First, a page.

As music streaming has grown in popularity with consumers, so has the criticism from artists of some of its main platforms.

Fred's YouTube Channel

YouTube Channel (Photo credit: Wikipedia)

At the top of the food chain, Spotify, Apple Music, and especially the rate-eroding force of Pandora have all come under attack.

At the other end of the spectrum, services without significant market share raise questions as to whether musicians should make their songs available on any and every platform that offers a free trial.

The upshot is that we’re moving into a more mature streaming market, in which creators are starting to assert more control over their music and speak out against services that don’t work in their best interests.

So why, in a world of increasingly vocal artists and labels standing up to some of the world’s biggest technology companies, is Google-owned YouTube given a free pass?


Piracy and Profit

There are plenty of critical voices to be heard about Google and YouTube, but far too few emanate from artists or those similarly respected by peers and consumers alike.

That’s a shame, as consumers are becoming used to using YouTube as their default search engine for free music streaming, as well as movies and TV shows, albeit indirectly in the case of video content.

By almost any standard, YouTube is a seedy destination. From the unregulated, often unpleasant comments to the unlicensed content, there’s a lot of ugly to avoid before finding the positive.

The tireless artist advocates at the Trichordist frequently report on how music and ads end up on videos supporting repugnant activities like sex trafficking and torture, which is a direct result of YouTube’s lack of manual content validation.

The core of the platform, much like Google itself, is about automated everything: set up a system, tag up all the content, and let ad revenue flow down the appropriate pipes. That’s great for YouTube and Google because it reduces administration but throws up enormous gaps for pirates and practitioners of other illicit activities to drive right through.

The most glaring example of this ineffective automation is played out every day by musicians and other content creators, as they flag unauthorized uploads of their work, file the required DMCA notice, then watch as the offending video gets pulled diown, only to appear via another account days later, or sometimes even hours. This continues in a Whac-a-mole style scenario and has been the primary system to fight piracy on the platform for years, largely because YouTube, like Google with its search results, hates the idea that it will have to dedicate significant human attention to the piracy problem.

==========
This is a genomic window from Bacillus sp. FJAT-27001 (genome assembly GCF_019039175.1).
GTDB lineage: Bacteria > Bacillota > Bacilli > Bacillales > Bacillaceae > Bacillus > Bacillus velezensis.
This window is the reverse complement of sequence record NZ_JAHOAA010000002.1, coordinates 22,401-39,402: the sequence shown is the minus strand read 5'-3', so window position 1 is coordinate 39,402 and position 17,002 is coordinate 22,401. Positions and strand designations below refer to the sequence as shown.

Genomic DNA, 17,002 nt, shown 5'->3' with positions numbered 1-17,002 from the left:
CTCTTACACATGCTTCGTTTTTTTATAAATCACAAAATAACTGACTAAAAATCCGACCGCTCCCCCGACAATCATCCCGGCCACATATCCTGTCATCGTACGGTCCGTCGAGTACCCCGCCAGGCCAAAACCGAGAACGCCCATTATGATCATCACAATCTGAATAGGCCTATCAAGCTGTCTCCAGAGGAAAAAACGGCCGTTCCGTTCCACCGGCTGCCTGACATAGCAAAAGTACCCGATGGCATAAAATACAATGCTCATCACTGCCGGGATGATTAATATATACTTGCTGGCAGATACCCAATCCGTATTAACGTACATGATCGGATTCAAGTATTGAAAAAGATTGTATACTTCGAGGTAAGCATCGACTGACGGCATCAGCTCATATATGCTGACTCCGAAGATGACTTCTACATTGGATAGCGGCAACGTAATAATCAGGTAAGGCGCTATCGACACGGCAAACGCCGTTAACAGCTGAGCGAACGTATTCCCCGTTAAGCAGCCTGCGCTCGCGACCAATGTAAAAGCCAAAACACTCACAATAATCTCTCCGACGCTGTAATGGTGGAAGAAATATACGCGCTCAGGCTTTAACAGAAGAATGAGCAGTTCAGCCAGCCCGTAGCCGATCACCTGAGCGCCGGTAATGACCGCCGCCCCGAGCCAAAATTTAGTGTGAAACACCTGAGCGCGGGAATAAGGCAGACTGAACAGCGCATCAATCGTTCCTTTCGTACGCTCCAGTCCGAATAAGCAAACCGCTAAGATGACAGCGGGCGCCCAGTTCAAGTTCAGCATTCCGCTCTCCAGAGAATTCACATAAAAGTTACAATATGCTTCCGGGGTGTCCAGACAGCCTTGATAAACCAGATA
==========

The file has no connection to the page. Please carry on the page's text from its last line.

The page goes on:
And for anyone hoping that the company’s new service, YouTube Music Key, will help to improve the situation for artists, consider this conversation that independent musician Zoë Keating had to endure with one of its representatives earlier this year. Once again, Google wants to use YouTube to force artists down a path that it lays out, without any debate about what will make it work for artists.

When it comes to Google, unlike Apple or Spotify, it’s often a case of “take it or leave it, either way you probably won’t like it.”

At least Apple has the decency to listen to artist feedback and admit when it’s wrong.

Influence Runs Deep

Part of the reason for the broad pass that YouTube tends to receive could well come down to connections.

It’s no secret that Google has expanded its lobbying operation significantly in recent years, and those deep pockets ensure the company’s reach is both wide and deep when trouble comes calling.

Returning again to The Trichordist, the site this week observed a current example of this in a Berklee College of Music report, which took pot shots at almost every player in the music industry for its poor state of profitability, with the notable exception of YouTube.

Given that the service is the primary destination for music searches, partners with VEVO, and will launch the aforementioned Music Key service in the near future, it seems surprising that YouTube would escape scrutiny. That is until you note that the report is also backed by Kobalt Music, which is owned by Google Ventures. As we know that the technology giant has tentacles that reach into almost every aspect of the tech sector, it’s reasonable to believe that they can deflect criticism of their core platforms, when the need arises.

The most depressing element in all of this is not so much that YouTube gets overlooked when it comes to media criticism, but that most analysts believe the service generates something in the region of $6 billion every year from advertising and other sources.

With all of that money flowing through its pipes, and only pennies on the dollar flowing back to original creators, you’d think there would be some left over from lobbying to look for ways to keep unlicensed and objectionable content permanently off their platform. But, then, it all comes down to priorities, and we know how far down Google’s list piracy is placed.